9 Mar 2019

Canberra’s history in pictures safe at CMAG

By Canberra Museum and Gallery

It was great to have Gordon Ramsay, Minister for the Arts and Cultural Events, and Sally Burford, Acting Dean University of Canberra Faculty of the Arts and Design visit CMAG recently to view a newly acquired collection of press photographs. 

Over 3,500 Canberra press photographs taken between the 1920s to the 1990s have recently returned from the USA to Canberra to be added to the collection.

The following text is drawn from a release issued by Minister Ramsay after his visit.

“It is a real win for CMAG to have secured this fascinating and extensive archive of Canberra press photographs for our community. The collection provides a rich new resource to connect with and research the history of our region,” Minister Ramsay said.

sun umbrellas and a crowd gathered in a town square surrounded by 1960s 'administrative-style' civic architecture.

CMAG_SMH-001954123_1971972: Typical Canberra Day celebrations in the City’s Civic Square. The celebrations, organised by private groups, are held to celebrate the naming of the National Capital on March 2, 1913. 19 July 1972.

“CMAG will now work with museums and conservation students at the University of Canberra who will learn from a real world opportunity to catalogue, conserve and digitise the photographs. Behind the photographic image the comments, captions, stamps and crop lines on the back of each print also tell fascinating stories which will be captured in the cataloguing process.

CMAG Director, Shane Breynard said, “There has been some concern that this important collection could be lost to Australia.

“Fairfax sent a huge part of its photographic collection to the USA to be digitised in 2013, but the company undertaking the work was liquidated soon after. After a number of years in limbo in a warehouse in Arkansas, Duncan Miller Gallery in California acquired the collection. The ACT photographs have now been purchased by CMAG.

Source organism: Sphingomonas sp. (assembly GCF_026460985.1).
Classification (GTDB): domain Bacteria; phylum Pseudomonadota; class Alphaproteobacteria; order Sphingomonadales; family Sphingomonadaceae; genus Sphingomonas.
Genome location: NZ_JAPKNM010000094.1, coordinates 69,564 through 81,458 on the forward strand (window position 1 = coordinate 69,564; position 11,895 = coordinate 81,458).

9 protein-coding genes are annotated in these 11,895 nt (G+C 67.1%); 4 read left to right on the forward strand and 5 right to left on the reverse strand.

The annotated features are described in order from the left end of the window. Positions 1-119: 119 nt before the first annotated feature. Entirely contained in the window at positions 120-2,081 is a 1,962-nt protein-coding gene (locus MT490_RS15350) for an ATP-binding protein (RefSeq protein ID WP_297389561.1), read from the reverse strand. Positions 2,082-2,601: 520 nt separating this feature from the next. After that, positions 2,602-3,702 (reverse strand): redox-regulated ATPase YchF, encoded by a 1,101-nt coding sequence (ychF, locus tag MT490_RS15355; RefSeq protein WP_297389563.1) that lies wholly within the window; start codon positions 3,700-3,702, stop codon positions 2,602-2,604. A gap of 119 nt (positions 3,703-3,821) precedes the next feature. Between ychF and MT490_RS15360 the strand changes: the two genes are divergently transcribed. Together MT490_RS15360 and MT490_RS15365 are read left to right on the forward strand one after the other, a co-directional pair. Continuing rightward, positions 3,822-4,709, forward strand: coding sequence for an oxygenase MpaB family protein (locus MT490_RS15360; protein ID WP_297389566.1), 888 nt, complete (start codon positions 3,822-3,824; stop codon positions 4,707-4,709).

“Causeway people” hold a meeting to discuss Mrs Allen’s complaints, 18 February 1971.

CMAG_SMH-001954088_1811978: “Causeway people” hold a meeting to discuss Mrs Allen’s complaints, 18 February 1971.

“Not only does this collection reflect the development of our city and community over a seventy-year period, it also documents an era before the advent of online technologies, when the photographic image on the newspaper’s printed page played a more central role in shaping and reflecting the values of our community than it does today. 

The base of the commencement column for the new capital. Looking from Capital Hill over Camp Hill towards the War Memorial, 30 May 1969

CMAG_SMH-001954050_3051969: Looking from Capital Hill over Camp Hill towards the War Memorial, 30 May 1969.

“The collection undoubtedly includes the work of some of Australia’s most talented photo journalists. The task of identifying and acknowledging each photograph’s authorship, and establishing image licence agreements where necessary, will be ongoing. We are currently looking at the best way of drawing on the collective memory of Canberra’s media alumni and our wider community to identify the authorship of the many images in the collection.”

The first major exhibition of photographs from the collection will occur in March next year. CMAG also plans to initiate projects in the future that will give local artists and digital humanities researchers the opportunity to respond to the collection.

Lead image: CMAG_SMH-001953606_2651988: A group of Canberra’s ‘street kids’ sitting at the chess pit in the  local shopping plaza (1 to r) Drew, Leanne, Liz, Jo, Steve & Kaitlin, 12 April 1983.